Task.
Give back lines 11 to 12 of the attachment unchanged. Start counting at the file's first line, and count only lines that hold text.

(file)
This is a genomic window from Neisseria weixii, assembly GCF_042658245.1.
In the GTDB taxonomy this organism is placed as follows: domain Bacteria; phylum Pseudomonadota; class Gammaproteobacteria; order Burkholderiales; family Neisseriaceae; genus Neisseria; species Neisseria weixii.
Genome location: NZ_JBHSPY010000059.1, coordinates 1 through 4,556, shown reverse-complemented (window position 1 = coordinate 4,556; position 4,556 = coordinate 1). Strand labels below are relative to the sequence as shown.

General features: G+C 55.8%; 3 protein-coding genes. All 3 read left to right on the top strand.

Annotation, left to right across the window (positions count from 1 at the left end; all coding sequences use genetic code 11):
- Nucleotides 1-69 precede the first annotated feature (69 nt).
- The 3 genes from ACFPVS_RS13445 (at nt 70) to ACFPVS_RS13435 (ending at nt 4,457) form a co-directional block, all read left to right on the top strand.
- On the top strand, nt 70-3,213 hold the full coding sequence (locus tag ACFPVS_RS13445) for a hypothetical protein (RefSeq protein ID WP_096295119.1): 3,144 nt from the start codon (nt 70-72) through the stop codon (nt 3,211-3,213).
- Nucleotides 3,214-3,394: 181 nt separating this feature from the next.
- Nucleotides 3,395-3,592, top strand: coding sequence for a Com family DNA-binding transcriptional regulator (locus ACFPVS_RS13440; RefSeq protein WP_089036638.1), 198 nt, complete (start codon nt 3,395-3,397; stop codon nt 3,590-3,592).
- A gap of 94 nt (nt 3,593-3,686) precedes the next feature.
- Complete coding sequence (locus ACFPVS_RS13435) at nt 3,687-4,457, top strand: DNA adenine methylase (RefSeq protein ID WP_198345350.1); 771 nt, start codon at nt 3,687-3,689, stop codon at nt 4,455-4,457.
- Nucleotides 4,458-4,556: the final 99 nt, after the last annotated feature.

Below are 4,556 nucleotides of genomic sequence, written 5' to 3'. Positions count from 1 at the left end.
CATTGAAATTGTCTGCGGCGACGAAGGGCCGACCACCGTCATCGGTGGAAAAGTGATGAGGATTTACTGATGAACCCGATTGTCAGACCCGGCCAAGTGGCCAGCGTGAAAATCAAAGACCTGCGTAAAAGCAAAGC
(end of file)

- A gap of 94 nt (nt 3,593-3,686) precedes the next feature.
- Complete coding sequence (locus ACFPVS_RS13435) at nt 3,687-4,457, top strand: DNA adenine methylase (RefSeq protein ID WP_198345350.1); 771 nt, start codon at nt 3,687-3,689, stop codon at nt 4,455-4,457.